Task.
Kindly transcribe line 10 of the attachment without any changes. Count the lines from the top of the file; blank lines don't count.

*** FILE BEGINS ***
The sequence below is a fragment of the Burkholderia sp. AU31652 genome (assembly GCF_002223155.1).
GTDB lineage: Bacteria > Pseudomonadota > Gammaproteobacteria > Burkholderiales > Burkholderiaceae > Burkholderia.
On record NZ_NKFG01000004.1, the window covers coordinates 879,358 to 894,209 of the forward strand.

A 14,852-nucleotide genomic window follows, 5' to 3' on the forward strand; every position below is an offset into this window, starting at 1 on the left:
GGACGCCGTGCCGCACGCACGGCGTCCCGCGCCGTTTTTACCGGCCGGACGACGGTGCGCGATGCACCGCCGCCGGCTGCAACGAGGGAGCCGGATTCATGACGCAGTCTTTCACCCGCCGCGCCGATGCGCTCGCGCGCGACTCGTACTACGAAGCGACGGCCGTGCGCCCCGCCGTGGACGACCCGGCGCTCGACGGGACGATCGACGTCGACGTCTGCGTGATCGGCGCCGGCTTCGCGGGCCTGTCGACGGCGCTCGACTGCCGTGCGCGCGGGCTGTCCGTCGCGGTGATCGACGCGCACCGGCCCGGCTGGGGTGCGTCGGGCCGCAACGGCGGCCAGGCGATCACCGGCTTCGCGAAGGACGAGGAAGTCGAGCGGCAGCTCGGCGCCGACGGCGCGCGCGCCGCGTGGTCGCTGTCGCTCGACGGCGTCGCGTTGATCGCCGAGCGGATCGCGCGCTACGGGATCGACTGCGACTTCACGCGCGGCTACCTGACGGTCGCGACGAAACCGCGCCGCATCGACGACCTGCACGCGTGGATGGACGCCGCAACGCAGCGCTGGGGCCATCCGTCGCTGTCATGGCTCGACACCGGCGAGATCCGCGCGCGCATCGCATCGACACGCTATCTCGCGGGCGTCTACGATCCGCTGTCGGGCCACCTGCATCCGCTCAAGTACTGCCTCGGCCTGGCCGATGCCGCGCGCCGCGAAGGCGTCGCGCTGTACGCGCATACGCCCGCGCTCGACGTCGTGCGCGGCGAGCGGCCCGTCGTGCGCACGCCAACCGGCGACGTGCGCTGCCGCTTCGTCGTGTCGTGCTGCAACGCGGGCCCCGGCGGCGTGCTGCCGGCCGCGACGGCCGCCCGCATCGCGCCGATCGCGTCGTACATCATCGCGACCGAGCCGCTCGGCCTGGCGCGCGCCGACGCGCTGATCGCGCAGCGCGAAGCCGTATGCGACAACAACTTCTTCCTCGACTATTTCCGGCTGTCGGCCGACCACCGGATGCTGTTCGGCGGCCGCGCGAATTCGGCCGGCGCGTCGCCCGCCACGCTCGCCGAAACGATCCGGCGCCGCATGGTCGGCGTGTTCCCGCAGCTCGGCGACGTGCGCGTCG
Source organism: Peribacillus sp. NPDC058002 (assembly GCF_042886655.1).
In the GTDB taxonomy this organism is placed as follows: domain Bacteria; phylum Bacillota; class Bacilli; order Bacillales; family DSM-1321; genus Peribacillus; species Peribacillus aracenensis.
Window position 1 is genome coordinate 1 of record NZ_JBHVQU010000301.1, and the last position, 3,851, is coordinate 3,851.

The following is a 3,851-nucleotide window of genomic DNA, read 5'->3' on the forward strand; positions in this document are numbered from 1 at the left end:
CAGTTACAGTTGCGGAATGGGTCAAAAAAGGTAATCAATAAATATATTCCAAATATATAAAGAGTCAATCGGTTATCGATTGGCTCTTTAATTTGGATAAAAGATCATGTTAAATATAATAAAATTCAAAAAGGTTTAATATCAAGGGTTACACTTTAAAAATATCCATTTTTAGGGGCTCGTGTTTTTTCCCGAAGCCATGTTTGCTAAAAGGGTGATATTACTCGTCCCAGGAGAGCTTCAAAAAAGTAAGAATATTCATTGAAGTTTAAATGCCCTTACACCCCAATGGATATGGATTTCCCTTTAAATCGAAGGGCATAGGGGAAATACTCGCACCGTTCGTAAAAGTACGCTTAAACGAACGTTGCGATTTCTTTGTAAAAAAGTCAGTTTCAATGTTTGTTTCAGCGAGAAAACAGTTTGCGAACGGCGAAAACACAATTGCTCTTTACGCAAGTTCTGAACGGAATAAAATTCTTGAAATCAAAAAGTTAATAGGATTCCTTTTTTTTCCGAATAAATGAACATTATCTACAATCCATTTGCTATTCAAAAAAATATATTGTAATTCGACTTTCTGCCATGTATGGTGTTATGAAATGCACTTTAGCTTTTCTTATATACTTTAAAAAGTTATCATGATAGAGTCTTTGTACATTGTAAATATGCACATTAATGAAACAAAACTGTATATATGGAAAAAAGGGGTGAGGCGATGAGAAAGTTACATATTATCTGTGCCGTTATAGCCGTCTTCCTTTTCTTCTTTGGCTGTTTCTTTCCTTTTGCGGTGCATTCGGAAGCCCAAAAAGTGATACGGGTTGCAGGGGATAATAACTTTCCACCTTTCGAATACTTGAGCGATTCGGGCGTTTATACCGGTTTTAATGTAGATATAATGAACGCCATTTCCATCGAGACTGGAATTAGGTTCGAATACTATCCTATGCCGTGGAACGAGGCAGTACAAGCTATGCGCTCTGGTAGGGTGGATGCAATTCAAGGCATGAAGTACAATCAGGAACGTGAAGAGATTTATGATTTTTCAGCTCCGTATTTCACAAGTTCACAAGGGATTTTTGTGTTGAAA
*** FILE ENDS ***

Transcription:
CAGTTACAGTTGCGGAATGGGTCAAAAAAGGTAATCAATAAATATATTCCAAATATATAAAGAGTCAATCGGTTATCGATTGGCTCTTTAATTTGGATAAAAGATCATGTTAAATATAATAAAATTCAAAAAGGTTTAATATCAAGGGTTACACTTTAAAAATATCCATTTTTAGGGGCTCGTGTTTTTTCCCGAAGCCATGTTTGCTAAAAGGGTGATATTACTCGTCCCAGGAGAGCTTCAAAAAAGTAAGAATATTCATTGAAGTTTAAATGCCCTTACACCCCAATGGATATGGATTTCCCTTTAAATCGAAGGGCATAGGGGAAATACTCGCACCGTTCGTAAAAGTACGCTTAAACGAACGTTGCGATTTCTTTGTAAAAAAGTCAGTTTCAATGTTTGTTTCAGCGAGAAAACAGTTTGCGAACGGCGAAAACACAATTGCTCTTTACGCAAGTTCTGAACGGAATAAAATTCTTGAAATCAAAAAGTTAATAGGATTCCTTTTTTTTCCGAATAAATGAACATTATCTACAATCCATTTGCTATTCAAAAAAATATATTGTAATTCGACTTTCTGCCATGTATGGTGTTATGAAATGCACTTTAGCTTTTCTTATATACTTTAAAAAGTTATCATGATAGAGTCTTTGTACATTGTAAATATGCACATTAATGAAACAAAACTGTATATATGGAAAAAAGGGGTGAGGCGATGAGAAAGTTACATATTATCTGTGCCGTTATAGCCGTCTTCCTTTTCTTCTTTGGCTGTTTCTTTCCTTTTGCGGTGCATTCGGAAGCCCAAAAAGTGATACGGGTTGCAGGGGATAATAACTTTCCACCTTTCGAATACTTGAGCGATTCGGGCGTTTATACCGGTTTTAATGTAGATATAATGAACGCCATTTCCATCGAGACTGGAATTAGGTTCGAATACTATCCTATGCCGTGGAACGAGGCAGTACAAGCTATGCGCTCTGGTAGGGTGGATGCAATTCAAGGCATGAAGTACAATCAGGAACGTGAAGAGATTTATGATTTTTCAGCTCCGTATTTCACAAGTTCACAAGGGATTTTTGTGTTGAAA